How Michigan Agriculture Companies are Taking Innovation to the Next Level

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In partnership with: Michigan Department of Agriculture & Rural Development

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iStock/Simon Lehmann

Clean water from cow manure? That’s the kind of game-changing technology being developed in Michigan.

Ann Arbor-based Digested Organics, which specializes in sustainable waste management and alternative energy, converts organic waste into water clean enough to reuse on the farm for irrigation. One dairy farm north of Milwaukee is using the technology to process an estimated 20,000 gallons of manure per day into clean, usable water.

Digested Organics got help putting the idea into action from ACRE AgTech, a Michigan-based entrepreneurial support organization that provides resources and connections in the field of agricultural technology.

“The potential for Michigan to be a leader in supporting ag technology is tremendous,” says Paul Sachs, executive director of ACRE AgTech, headquartered in Ottawa County. “We have such an incredible manufacturing base. We have a driven entrepreneurial spirit. We have community leaders and private-sector businesses willing to engage, and our food and agriculture industry is a powerhouse nationally. All those ingredients combined make the ideal platform for Michigan to excel at creating new technologies for agriculture.”

ACRE AgTech (short for AgTech Connections and Resources for Entrepreneurs) was founded in 2015 by Ottawa County economic development professionals. Staff works to deliver multiple layers of assistance and brings together public- and private-sector supporters who can help with anything from development to funding.

While most of ACRE AgTech’s clients reside within western Michigan, the nonprofit will assist tinkerers, hobbyists, creators, farmers, engineers and innovators in any part of the state. Clients originate in a variety of ways, from word of mouth to staff physically scouting for innovators with the potential to solve some of Michigan agriculture’s biggest challenges.

For example, Sachs learned in speaking with the Michigan Potato Industry Commission that golf balls mixed among harvested potatoes ranks a top problem in potato processing. Farms situated near a golf course or next to residents who like to hit golf balls from their yards face this issue.

ACRE AgTech contacted ImpactVision, a California-based company, to develop optical scanning technology that identifies golf balls on the processing line before those balls cause costly downtime and $50,000 in damage to equipment. Golf balls harvested with potatoes prompted a recall of a major brand of frozen hashbrowns in 2017. While that recall did not involve a Michigan company or consumers, it emphasized the dangers posed by the issue.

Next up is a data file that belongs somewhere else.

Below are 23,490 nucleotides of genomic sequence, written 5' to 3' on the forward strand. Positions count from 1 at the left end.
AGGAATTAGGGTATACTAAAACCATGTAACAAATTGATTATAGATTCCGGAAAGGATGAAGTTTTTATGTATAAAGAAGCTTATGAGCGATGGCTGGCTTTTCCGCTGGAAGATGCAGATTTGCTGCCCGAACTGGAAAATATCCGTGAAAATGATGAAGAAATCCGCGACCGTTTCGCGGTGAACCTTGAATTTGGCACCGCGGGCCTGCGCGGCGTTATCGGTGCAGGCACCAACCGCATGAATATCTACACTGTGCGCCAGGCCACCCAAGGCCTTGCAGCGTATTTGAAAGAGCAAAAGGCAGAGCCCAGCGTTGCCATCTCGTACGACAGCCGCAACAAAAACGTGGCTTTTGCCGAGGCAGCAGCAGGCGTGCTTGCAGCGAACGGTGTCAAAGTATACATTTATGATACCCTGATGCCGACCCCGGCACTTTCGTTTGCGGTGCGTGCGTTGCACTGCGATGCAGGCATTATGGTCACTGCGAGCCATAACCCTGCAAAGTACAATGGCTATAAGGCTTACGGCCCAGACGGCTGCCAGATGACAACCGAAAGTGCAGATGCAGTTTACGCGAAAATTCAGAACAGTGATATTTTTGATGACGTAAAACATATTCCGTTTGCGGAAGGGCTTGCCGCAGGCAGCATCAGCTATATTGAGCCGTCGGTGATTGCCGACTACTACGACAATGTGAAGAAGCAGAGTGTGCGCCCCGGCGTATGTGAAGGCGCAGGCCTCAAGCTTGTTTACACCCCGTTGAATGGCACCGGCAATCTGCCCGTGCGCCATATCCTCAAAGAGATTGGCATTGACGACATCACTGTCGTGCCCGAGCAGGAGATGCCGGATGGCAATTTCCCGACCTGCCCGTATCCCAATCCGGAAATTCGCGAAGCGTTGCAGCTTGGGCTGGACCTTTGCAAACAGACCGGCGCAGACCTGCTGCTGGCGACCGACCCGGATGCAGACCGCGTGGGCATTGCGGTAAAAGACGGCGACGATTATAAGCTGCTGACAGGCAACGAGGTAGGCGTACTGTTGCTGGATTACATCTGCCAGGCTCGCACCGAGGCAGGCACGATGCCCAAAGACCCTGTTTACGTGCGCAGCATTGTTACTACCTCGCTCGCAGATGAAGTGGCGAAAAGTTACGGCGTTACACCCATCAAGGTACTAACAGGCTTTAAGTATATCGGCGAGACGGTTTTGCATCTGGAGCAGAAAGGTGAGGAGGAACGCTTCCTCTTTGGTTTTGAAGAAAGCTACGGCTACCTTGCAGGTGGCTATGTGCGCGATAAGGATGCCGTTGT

FarmLogs is another Michigan company developing technology that impacts producers’ bottom line with easy-to-use software that helps them run their operations more efficiently. Jesse Vollmar founded FarmLogs in 2011 after realizing that the rate at which technology was expanding wasn’t being applied to the farm. Today, FarmLogs’ products have a nationwide reach, with 1 in 3 U.S. farms using the products to manage their operations, and 80-plus million acres under management by FarmLogs.

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Keep it simple. Vollmar says that’s what sets his company’s software tools apart from the competition. With many farmers using customized spreadsheets or even scratchpads to calculate costs and monitor the value of their crops, the risk of leaving money on the table is high. FarmLogs’ marketing tool makes it easier to know how making a sale or hedge will impact profitability by calculating the action against factors like yield and previous sales and automatically updating the information as the markets are moving.

The bottom line: Make it easier for farmers to get paid more for their products by helping them manage their risk.

Entrepreneurs like Vollmar are the type of clients that ACRE AgTech aims to identify and support.

“One part of our job is understanding the challenges in the agriculture community, so we meet with farmers and processors and other agribusinesses,” Sachs says. “We connect technologies with these needs, or scout for technologies to meet those needs.

Helping to solve agriculture challenges with new technologies is critical, especially as the demands placed on agriculture continue to increase. Building stronger support statewide to nurture ag technology innovation is an incredible opportunity we see for Michigan.”

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